Shares of Ubiquiti traded down more than 10% on Wednesday following a report claiming the maker of cloud-enabled Internet of Things devices downplayed a recent security breach. Block & Leviton LLP, a national securities litigation firm, announces that it is investigating Ubiquiti, Inc. for potential violations of the federal securities laws.
Ubiquity security breach
Originally, Ubiquiti emailed its customers about a supposedly minor security breach at a “third party cloud provider” on January 11th, but noted cybersecurity news site KrebsOnSecurity is reporting that the breach was actually far worse than Ubiquiti let on. A whistleblower from the corporate who spoke to Krebs claimed that Ubiquiti itself was breached, and that the company’s legal team prevented efforts to accurately report the dangers to customers.
A whistleblower involved in the response to a data breach suffered by Ubiquiti Networks has claimed the incident was downplayed and could be described as “catastrophic.”
On January 11, Ubiquiti began sending out emails to clients explaining the recent security breach. The company said that someone had obtained “unauthorized access” to Ubiquiti systems hosted by a “third-party cloud provider,” in which account information was stored for the ui.com web portal, a customer-facing device management service.
At the time, the vendor informed personal data including names, email addresses, and salted/hashed password credentials may have been compromised, alongside home addresses and phone numbers if customers input this data within the ui.com portal.
Ubiquiti did not reveal how many clients may have been compromised. Customers were asked to change their passwords and to enable two-factor authentication (2FA).
Now a source who “participated” in the response to the security breach told security expert Brian Krebs that the incident was far worse than it seemed and could be described as “catastrophic.”
In a letter penned to European regulators, the whistleblower wrote:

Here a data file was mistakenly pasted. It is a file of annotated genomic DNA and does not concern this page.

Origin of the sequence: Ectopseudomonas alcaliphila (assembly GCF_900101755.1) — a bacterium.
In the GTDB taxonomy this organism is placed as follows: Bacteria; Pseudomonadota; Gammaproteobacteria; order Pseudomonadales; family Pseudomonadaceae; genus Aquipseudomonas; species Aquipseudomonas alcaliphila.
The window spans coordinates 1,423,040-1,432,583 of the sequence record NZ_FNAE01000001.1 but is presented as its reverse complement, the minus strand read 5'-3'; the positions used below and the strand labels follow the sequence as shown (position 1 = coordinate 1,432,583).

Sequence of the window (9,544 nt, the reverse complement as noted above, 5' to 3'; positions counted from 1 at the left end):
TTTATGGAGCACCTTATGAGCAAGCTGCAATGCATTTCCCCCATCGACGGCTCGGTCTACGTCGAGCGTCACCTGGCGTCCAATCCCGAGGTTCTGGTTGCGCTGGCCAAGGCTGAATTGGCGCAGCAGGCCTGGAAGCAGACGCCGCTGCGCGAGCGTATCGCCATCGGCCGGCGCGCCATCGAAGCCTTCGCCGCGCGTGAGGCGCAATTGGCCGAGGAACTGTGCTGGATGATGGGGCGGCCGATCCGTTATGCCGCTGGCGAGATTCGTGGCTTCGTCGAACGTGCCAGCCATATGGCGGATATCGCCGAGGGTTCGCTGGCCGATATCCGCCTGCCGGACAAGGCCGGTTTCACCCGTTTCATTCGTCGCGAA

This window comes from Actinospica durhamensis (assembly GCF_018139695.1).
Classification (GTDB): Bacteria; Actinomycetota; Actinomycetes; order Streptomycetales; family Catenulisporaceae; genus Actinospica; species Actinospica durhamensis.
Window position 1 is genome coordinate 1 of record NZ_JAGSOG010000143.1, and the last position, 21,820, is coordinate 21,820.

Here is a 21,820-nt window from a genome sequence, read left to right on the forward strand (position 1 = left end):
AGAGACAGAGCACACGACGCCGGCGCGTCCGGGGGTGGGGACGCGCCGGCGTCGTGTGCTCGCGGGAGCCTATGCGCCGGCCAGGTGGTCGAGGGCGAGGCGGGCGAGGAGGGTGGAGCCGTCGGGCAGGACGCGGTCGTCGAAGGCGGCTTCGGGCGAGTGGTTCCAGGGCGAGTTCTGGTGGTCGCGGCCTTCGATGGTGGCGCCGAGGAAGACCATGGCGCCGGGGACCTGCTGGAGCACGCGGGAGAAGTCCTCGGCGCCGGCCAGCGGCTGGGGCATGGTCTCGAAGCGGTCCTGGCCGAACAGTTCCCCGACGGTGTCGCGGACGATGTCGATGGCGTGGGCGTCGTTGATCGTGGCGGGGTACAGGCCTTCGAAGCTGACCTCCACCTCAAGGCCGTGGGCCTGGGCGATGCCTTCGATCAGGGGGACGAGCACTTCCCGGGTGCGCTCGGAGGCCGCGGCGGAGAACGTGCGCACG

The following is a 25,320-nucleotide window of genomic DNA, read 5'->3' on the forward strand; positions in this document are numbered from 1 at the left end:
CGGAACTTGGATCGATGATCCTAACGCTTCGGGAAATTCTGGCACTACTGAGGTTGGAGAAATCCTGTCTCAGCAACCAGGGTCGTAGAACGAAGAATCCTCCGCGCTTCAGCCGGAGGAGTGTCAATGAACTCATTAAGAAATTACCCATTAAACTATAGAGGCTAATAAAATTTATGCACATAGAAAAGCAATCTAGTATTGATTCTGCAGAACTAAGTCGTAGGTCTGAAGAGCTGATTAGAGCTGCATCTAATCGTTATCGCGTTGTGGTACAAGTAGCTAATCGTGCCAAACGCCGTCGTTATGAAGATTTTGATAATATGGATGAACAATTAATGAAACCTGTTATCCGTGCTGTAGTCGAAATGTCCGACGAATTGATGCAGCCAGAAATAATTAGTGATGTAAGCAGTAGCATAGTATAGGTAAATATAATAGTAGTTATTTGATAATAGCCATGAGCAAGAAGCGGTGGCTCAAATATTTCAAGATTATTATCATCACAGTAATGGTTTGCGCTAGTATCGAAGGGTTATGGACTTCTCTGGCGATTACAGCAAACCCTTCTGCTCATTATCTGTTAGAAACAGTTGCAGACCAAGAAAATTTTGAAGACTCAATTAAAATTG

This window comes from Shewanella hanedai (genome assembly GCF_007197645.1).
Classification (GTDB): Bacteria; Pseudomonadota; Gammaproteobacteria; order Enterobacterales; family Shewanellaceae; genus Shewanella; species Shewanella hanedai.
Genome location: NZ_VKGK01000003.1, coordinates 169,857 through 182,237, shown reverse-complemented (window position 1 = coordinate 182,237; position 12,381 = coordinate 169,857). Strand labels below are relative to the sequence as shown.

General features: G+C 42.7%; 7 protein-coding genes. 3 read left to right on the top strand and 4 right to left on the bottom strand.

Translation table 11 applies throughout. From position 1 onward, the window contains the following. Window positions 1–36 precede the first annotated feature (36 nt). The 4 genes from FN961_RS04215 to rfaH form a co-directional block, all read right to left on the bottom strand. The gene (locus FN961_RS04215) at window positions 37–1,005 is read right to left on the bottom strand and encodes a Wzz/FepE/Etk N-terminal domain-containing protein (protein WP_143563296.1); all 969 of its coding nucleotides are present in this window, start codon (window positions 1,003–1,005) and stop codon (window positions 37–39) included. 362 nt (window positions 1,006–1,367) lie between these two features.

“It was catastrophically worse than reported, and legal silenced and overruled efforts to decisively protect customers. The breach was massive, customer data was at risk, access to customers’ devices deployed in corporations and homes around the world was at risk.”
According to this statement, hackers gained administrative access to AWS Ubiquiti databases via credentials stored and stolen from an employee’s LastPass account, allowing them to obtain root admin access to AWS accounts, S3 buckets, application logs, secrets for SSO cookies, and all databases, including those containing user credentials.
The source also told Krebs that in late December, Ubiquiti IT staff discovered a backdoor planted by the cybercriminals, which was removed in the first week of January. A second backdoor was also allegedly discovered, leading to employee credentials being rotated before the public was made aware of the breach.
The cybercriminals contacted Ubiquiti and attempted to extort 50 Bitcoin (BTC) — roughly $3 million — in return for silence. However, the company did not engage with them.
Now a source who was involved in the response to that breach alleges Ubiquiti massively downplayed a “catastrophic” incident to minimize the hit to its stock price, and that the third-party cloud provider claim was a fabrication.
Due to these events, Block & Leviton LLP is investigating whether Ubiquiti and certain of its executives may be liable for securities fraud. Investors who have lost money on their Ubiquiti investment — whether or not they have sold that investment should contact Block & Leviton to learn more. Block & Leviton LLP is a firm dedicated to representing investors and maintaining the integrity of the country’s financial markets.
The fact of the matter is whether you are a small business or large multinational, you rely on computer systems every day. Pair this with the rise in cloud services, poor cloud service security, smartphones and the Internet of Things (IoT) and we have a myriad of cybersecurity threats that didn’t exist a few decades ago.
Companies should no longer be asking why is cybersecurity important, but how can I ensure my organization’s cybersecurity practices are sufficient to comply with all the regulations in the country and to protect my business against sophisticated cyber attacks.